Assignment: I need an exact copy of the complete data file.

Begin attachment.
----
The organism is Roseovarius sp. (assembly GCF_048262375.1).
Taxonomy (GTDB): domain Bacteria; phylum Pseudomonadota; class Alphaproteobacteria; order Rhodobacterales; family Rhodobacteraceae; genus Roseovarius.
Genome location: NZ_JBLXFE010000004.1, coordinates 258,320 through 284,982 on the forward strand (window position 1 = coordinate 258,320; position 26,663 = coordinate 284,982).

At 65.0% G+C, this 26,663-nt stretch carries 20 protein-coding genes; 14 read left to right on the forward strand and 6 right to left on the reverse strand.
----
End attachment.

The organism is Roseovarius sp. (assembly GCF_048262375.1).
Taxonomy (GTDB): domain Bacteria; phylum Pseudomonadota; class Alphaproteobacteria; order Rhodobacterales; family Rhodobacteraceae; genus Roseovarius.
Genome location: NZ_JBLXFE010000004.1, coordinates 258,320 through 284,982 on the forward strand (window position 1 = coordinate 258,320; position 26,663 = coordinate 284,982).

At 65.0% G+C, this 26,663-nt stretch carries 20 protein-coding genes; 14 read left to right on the forward strand and 6 right to left on the reverse strand.